Should banks have less leverage?

November 12, 2013

We had a fascinating event last Wednesday, hosted by the Center, about how to make banks safer. A packed house was there to hear Anat Admati, Tom Cooley, and Mervyn King exchange ideas about bank regulation, a once obscure (can I say boring?) topic that became more interesting after the global financial crisis.

The rules of the event preclude quoting individuals, but an astute listener might have detected a provocative line of thought among the competing ideas. Here’s one take, not attributable to any one person.

  • Subsidies. Banks benefit from subsidies to their cost of financing through deposit insurance and an implicit understanding that (large) failing banks will be rescued.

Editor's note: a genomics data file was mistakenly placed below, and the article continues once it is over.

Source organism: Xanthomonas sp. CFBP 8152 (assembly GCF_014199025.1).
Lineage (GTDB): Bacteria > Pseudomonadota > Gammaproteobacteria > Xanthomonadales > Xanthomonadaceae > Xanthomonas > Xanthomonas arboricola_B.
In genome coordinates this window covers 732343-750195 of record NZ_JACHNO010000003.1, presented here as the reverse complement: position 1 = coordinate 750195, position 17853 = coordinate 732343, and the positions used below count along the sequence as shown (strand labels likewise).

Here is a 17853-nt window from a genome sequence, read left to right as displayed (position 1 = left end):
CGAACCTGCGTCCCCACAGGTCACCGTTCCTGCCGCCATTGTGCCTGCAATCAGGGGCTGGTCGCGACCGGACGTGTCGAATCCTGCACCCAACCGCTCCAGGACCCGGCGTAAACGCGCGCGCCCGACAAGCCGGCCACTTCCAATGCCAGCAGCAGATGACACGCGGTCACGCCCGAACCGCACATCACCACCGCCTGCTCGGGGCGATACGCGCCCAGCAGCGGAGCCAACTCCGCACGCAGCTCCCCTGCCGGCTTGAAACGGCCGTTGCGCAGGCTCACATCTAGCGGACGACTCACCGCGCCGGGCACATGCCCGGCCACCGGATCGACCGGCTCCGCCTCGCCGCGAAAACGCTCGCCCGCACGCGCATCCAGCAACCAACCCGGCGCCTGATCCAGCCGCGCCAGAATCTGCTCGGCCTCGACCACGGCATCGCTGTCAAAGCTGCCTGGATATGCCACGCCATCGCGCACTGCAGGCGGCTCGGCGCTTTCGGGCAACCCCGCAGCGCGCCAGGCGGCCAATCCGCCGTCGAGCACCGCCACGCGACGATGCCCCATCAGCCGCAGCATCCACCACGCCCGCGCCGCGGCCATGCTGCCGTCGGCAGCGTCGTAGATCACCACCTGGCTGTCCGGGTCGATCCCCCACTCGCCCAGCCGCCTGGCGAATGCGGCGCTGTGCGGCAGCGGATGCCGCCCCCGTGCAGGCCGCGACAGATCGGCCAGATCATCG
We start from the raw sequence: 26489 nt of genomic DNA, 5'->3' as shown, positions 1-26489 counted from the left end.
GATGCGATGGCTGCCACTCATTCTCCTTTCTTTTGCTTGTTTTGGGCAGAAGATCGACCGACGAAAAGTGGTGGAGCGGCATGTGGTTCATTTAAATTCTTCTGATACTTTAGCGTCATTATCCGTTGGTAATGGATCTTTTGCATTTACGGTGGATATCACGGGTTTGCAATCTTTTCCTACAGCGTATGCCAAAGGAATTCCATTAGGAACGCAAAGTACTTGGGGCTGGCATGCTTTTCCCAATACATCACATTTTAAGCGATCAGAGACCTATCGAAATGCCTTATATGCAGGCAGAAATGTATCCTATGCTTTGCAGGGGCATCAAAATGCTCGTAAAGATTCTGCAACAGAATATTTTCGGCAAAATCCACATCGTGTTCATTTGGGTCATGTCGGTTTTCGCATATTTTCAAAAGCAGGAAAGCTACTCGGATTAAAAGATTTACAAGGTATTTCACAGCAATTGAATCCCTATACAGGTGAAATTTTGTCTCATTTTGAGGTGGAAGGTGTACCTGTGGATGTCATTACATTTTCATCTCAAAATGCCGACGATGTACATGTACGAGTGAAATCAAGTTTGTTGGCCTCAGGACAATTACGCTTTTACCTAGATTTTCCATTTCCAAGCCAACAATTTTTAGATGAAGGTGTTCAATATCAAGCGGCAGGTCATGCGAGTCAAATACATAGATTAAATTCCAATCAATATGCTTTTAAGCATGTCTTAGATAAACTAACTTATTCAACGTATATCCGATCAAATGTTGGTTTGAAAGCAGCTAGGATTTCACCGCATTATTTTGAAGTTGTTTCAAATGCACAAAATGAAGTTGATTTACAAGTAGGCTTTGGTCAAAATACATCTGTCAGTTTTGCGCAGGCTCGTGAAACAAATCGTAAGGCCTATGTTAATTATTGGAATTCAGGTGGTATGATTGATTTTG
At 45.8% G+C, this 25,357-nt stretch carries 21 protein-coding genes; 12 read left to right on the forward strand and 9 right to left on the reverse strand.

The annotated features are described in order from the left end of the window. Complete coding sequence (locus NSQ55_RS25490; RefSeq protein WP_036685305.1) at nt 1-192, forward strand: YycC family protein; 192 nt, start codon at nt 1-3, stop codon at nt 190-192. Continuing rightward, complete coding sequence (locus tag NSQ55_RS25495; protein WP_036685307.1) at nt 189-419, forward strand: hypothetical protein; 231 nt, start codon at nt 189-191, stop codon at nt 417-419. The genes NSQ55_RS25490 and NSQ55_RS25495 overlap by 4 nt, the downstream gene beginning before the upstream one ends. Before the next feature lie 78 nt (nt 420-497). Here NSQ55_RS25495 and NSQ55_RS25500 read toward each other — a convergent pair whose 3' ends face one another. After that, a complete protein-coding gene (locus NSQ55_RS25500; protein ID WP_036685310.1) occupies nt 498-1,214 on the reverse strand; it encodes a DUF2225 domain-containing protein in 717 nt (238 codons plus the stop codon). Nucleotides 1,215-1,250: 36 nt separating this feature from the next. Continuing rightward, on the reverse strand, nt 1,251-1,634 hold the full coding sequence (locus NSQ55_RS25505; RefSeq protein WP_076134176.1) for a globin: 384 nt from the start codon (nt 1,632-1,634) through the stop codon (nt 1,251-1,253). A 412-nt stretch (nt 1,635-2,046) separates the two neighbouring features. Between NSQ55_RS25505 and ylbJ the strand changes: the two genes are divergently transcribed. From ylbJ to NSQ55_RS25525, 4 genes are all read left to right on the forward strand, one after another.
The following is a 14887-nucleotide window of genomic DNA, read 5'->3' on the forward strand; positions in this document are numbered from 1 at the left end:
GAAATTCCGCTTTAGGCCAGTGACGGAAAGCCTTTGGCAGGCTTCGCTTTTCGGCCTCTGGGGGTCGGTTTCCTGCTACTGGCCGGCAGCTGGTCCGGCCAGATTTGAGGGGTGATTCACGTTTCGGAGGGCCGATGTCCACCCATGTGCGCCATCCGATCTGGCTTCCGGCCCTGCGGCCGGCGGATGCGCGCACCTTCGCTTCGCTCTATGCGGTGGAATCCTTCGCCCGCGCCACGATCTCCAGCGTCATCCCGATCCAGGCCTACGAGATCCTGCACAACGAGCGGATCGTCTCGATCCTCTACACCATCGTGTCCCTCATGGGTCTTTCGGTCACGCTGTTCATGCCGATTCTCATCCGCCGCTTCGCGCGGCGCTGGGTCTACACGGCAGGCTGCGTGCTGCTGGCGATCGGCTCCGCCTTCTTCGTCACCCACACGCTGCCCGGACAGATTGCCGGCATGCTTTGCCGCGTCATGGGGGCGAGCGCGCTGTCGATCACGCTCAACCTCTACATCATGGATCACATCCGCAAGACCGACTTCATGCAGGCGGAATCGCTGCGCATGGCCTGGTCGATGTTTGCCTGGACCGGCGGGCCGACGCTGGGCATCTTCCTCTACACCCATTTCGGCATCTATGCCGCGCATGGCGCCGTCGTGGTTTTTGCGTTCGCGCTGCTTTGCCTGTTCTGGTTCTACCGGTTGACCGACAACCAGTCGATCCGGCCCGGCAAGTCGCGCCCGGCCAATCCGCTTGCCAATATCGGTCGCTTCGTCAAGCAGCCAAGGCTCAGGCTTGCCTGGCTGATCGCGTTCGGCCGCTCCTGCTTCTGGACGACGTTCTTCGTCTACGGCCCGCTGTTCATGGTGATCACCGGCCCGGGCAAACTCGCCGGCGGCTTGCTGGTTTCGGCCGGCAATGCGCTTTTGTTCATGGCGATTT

• Leverage. These subsidies, plus the bias in the tax code toward debt*, lead banks to take on more debt — and more leverage — than they would otherwise.
  • Capital. One way to correct this bias it to require banks to hold larger equity buffers: to have more capital and less leverage.
  • Implementation. The hard part, of course, is deciding how much capital to require. Cue impenetrable discussion here (actually, that’s the simplest version I know, but you’ll get the idea).

More to come on this, for sure, but what do you think? Are banks now adequately capitalized or overleveraged? How can we tell?

*For US corporate taxes, interest payments on debt are a deductible expense, but dividends paid on equity are not. It’s arguably one of the least attractive features of our tax code.


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